One of the most overlooked attributes needed in sales is consistency. Coincidentally, this is exactly what separates the personality traits of a good salesperson from a great salesperson. Therefore, there’s good news, you too can develop yourself, and with a bit of time and effort, these good traits of a salesperson can help you turn around your sales record completely. In fact, take a look at SOCO Academy, a unique sales e-learning platform that allows you to fine-tune your sales skills.
10 Qualities of a Great Salesperson
A great salesperson has mastered how to be intuitive and consistent at the same time. Find out the characteristics of a great salesperson below:
Alongside consistency and intuition, great salespeople possess a strong mindset that can take rejection after rejection. Instead of getting discouraged, the great salesperson uses this as motivational fuel to get the next prospect to say yes. More so, I think people feel like sales are trying to convince someone to do something that they believe that person doesn’t want to do, which isn’t right at all.
Rather, it’s all about your perception of sales.
When I walk into a room, I always feel like I have something tremendous to give you. I can help your sales professionals reach their goals. So, it’s two things—first, your perception and your belief in what you are conveying. So, therefore, I believe in what I do. Second, I think what I do makes a difference and helps people and that it matters. So, I project that sales mindset.
2. Good Listener
Great salespeople listen to the customers’ needs and use them to propose a solution that works the best for them. Above all, they understand that sales professionals should be listening 80% of the time and only talking 20% of the time. Of that 20%, half of that should be asking questions. That leaves only 10% for selling and telling.
Comes to meetings prepared with sales materials, answers to anticipated objections and background information on the client.
A level of arrogance allows a salesperson to assume they’ll make a sale before ever meeting with a prospect.
Has their own goals in mind and does whatever it takes to meet or exceed them. This is also know as drive or grit.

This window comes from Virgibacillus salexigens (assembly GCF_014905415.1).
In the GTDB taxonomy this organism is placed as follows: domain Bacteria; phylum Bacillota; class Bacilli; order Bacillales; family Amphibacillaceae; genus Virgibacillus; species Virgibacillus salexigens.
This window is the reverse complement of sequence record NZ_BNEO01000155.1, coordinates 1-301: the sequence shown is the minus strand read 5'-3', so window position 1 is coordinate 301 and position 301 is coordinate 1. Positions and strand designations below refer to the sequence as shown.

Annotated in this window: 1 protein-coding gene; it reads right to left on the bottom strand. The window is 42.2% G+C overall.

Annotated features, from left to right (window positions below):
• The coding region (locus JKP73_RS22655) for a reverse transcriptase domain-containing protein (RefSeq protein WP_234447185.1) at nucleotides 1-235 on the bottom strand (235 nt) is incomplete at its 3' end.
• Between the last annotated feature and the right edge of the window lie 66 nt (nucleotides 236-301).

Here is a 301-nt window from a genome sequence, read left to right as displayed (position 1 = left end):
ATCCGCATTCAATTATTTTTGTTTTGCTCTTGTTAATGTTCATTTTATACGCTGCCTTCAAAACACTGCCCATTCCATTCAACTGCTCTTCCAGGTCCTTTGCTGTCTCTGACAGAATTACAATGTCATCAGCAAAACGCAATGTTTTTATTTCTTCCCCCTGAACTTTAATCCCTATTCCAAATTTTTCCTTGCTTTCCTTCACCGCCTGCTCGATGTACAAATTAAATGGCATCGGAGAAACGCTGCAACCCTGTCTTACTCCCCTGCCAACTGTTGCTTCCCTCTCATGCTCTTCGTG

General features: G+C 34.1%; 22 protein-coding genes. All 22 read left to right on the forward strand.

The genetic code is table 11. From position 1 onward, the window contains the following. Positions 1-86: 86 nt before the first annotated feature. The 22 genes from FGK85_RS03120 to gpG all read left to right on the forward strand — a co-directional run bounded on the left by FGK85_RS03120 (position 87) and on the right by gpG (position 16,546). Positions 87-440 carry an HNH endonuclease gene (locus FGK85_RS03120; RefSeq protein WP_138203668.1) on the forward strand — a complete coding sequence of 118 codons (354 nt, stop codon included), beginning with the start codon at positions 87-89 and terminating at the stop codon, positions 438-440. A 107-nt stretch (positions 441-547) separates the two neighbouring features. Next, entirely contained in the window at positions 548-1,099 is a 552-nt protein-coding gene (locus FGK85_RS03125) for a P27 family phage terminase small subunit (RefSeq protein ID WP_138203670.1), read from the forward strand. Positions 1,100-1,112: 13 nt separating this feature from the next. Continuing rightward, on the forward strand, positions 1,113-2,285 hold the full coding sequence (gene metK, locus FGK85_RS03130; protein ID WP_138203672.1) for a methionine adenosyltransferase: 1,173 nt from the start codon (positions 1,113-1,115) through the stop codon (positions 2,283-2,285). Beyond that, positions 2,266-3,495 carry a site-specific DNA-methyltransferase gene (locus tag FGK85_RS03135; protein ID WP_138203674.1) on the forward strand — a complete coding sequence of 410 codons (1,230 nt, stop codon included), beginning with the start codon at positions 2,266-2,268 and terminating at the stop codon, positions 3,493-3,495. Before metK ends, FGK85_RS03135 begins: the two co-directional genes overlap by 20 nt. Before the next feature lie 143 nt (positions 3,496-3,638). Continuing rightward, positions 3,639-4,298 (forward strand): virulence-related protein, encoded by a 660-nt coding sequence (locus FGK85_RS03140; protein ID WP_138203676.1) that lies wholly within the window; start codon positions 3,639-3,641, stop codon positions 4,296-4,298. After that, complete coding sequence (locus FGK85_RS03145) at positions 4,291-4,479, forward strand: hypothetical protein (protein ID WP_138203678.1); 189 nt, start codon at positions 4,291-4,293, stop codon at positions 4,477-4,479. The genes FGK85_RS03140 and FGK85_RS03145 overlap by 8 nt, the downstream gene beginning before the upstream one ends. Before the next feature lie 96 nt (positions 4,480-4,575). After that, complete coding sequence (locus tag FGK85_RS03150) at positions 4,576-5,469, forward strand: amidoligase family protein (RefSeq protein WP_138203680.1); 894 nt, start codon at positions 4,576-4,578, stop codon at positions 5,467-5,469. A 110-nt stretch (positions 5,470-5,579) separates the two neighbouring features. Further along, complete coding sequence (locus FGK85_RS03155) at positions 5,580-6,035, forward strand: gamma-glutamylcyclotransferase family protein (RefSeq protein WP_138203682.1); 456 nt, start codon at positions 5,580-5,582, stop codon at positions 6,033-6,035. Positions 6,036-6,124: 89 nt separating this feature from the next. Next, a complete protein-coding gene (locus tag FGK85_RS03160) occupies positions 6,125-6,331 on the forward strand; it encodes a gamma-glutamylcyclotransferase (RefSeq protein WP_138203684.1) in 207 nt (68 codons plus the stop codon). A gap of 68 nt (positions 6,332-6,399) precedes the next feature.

6. Product Knowledge
A great salesperson knows everything about their product or service and how it compares to the competition. More so, they know that people don’t buy features; they buy benefits. Features answer the question, “What is it?” and benefits answer the question, “What’s in it for me?”.
Great salespeople can easily build rapport with all types of people, whether on the phone or in person. Building rapport with customers is one of the most important steps in the sales process. A strong relationship with a customer creates mutual trust and a lasting relationship that can lead to repeat business. As the saying goes, ‘People do business with people they know, like and trust’.
8. Follows Up
Doesn’t wait for a prospect to get back to them, instead of checks in to see what else they can do to help the customer move forward.
Keeps track of all working opportunities, past clients and lost sales in a CRM so they know when to follow up.
10. Quick On Feet
Can adjust their pitch based on the current situation and doesn’t get caught off guard by questions.
Accelerate your sales career
Sales is a skill that needs to be learnt, practised and mastered. In the Sales Accelerator pack, we teach you the skills all sales professionals, entrepreneurs and small business owners need to sell effectively. Join us to master the sales process, starting with getting the right mindset, differentiating from the competition, building strong relationships and delivering compelling sales presentations.